Linked to Just One person from around the World at Cady Luck Leedy
We were spending a few days at the Floatel near Hellfire Pass on the River Kwai in Thailand, a peaceful sojourn in a place that was once hell for POWs of the Imperial Japanese Army during WWll. The Floatel was in a Mons village and we arrived there after a drive of about an hour from Kanchanaburi then another hour’s ride in a fast-moving longboat.
Our stay was memorable for many things, the novelty of our accommodation on a boat that swayed throughout the night as water buffaloes and elephants swam past, the noise from the monkeys in the trees around and the cold-water shower that came from a tank perched precariously on a wooden structure in our ‘bathroom’ – a curtained off partition in the bedroom where the outlet for the water was through the floorboards into the river.
But my memory of that time is of one person – the greatest football supporter I’ve ever met. It was January 24th, 1999, and Khun Lek, the waiter (who did all meals plus the bar), had to leave early that night because his team, Liverpool FC, was playing Manchester United FC. But this wasn’t just popping home to his house in the village. He was going to walk over two mountains to another valley, a lone walk that would take him approximately 5 hours with only the moon to light his way – and a head torch to help him catch some frogs as he walked! There was a satellite in the valley to which he was heading that was capable of receiving the programme and fans would gather there from miles around. After the game he would walk 5 hours back over the mountains to work
This was when I fully realised what football meant to the fans beyond Europe. The memory came back to me this week as UK fans protested against the hijacking of the game by the current owners of the top teams who are trying to cash in on this international support. These international fans, who don’t even speak the language of their favourite teams, be they Chelsea, Real Madrid, Juventas or Benfica, will do anything to watch a game: they have their favourite teams, they know each player and what position they play in, they know the managers, the coaches and the names of the stadia. (I gained Brownie points because I was able to add something to Khun Lek’s knowledge. I knew what The Kop stood for and the story fascinated him).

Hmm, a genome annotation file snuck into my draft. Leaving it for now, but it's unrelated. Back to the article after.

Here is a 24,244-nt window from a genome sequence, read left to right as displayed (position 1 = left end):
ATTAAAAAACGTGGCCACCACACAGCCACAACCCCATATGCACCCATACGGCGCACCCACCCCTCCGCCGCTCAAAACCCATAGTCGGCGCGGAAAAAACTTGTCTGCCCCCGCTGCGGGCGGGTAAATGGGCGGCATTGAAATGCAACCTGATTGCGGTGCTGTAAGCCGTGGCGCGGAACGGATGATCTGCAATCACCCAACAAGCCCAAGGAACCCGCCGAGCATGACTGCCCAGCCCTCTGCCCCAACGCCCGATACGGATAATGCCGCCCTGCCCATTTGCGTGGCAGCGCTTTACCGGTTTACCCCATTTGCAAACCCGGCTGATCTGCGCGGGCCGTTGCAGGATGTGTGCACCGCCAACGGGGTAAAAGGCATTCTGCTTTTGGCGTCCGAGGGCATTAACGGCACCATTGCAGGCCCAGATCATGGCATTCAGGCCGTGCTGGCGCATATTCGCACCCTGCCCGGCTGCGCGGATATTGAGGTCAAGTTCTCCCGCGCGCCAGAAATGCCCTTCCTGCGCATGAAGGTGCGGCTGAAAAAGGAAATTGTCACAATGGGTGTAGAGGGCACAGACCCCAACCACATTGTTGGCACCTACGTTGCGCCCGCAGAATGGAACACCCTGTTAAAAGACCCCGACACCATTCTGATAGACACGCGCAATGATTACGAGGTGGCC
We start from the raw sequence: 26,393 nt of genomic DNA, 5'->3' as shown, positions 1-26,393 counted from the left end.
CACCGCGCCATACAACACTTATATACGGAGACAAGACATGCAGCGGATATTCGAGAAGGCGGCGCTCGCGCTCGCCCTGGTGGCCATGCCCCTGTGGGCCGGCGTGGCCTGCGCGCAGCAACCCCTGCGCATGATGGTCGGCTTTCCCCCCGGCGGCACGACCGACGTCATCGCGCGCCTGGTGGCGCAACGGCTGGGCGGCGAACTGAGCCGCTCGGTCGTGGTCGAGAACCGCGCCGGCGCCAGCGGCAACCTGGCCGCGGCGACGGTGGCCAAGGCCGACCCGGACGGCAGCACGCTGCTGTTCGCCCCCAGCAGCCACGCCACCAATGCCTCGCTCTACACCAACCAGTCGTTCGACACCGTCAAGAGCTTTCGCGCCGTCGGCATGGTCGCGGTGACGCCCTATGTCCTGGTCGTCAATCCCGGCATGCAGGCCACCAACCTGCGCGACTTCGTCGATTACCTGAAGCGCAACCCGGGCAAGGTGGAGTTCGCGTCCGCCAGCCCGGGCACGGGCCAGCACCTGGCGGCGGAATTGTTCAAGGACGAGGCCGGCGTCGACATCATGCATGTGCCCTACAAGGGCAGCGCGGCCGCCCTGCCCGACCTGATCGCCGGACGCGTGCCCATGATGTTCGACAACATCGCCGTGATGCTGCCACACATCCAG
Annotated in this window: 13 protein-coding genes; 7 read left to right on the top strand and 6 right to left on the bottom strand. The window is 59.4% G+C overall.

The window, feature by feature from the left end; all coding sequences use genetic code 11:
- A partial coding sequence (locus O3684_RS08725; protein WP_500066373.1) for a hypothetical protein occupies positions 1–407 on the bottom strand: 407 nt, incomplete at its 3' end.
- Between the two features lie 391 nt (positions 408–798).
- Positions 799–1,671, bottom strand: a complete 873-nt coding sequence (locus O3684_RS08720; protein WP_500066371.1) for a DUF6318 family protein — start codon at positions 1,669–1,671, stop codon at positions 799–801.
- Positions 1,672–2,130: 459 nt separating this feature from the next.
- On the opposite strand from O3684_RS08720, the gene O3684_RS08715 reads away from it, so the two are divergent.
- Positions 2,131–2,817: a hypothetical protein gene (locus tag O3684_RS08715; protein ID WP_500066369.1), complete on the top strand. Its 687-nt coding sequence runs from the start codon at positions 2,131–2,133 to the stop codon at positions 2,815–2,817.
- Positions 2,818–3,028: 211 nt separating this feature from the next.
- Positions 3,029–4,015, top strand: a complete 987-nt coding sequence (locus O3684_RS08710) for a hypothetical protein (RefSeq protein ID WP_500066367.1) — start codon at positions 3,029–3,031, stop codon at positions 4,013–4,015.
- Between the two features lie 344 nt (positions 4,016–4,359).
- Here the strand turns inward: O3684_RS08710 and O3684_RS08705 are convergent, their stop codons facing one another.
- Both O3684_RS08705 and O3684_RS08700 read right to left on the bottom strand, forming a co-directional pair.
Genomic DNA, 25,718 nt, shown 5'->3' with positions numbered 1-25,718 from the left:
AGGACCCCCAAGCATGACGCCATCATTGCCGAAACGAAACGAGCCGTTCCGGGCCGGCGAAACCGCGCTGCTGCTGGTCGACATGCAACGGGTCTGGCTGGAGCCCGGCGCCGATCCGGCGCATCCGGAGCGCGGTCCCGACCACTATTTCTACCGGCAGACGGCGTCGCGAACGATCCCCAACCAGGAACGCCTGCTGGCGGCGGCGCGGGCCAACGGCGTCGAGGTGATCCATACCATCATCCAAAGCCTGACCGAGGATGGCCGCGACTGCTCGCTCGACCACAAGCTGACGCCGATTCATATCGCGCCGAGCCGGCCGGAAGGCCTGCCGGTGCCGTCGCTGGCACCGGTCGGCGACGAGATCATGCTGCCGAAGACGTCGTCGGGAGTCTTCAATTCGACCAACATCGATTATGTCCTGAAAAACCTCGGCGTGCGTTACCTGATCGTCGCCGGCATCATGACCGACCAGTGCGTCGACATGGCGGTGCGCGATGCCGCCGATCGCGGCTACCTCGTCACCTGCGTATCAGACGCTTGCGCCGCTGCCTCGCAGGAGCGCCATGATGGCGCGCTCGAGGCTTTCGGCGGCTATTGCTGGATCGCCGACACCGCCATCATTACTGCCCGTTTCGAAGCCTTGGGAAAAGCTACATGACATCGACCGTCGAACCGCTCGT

When he appeared, ready for his marathon walk, he was a sight to behold. It is cold on the mountains at night so over his clothes he wore a duvet and on his head he had a tightly bound scarf. Strapped around his forehead he had a torch to help guide his way but also, he told me, to catch some of the mountain frogs which were a delicacy in that part of the world. Underneath a striped tee shirt he wore his Liverpool strip and his Liverpool FC hat was in his backpack along with other paraphernalia for the game.
One meets many memorable characters on holiday but I can honestly say that Khun Lek was one of the most memorable – a happy, happy man and Liverpool’s No. 1 Fan – he told me so himself. And what was his hope for the future? To one day stand on The Kop and cheer his team. If I could grant his wish I would.
Photos above are of the Floatel and surroundings, a baby elephant foraging for food behind the kitchens, the accommodation, the bar, the local schoolroom (one room), a place for hanging out, and Mari and Thai friend Suchada at breakfast.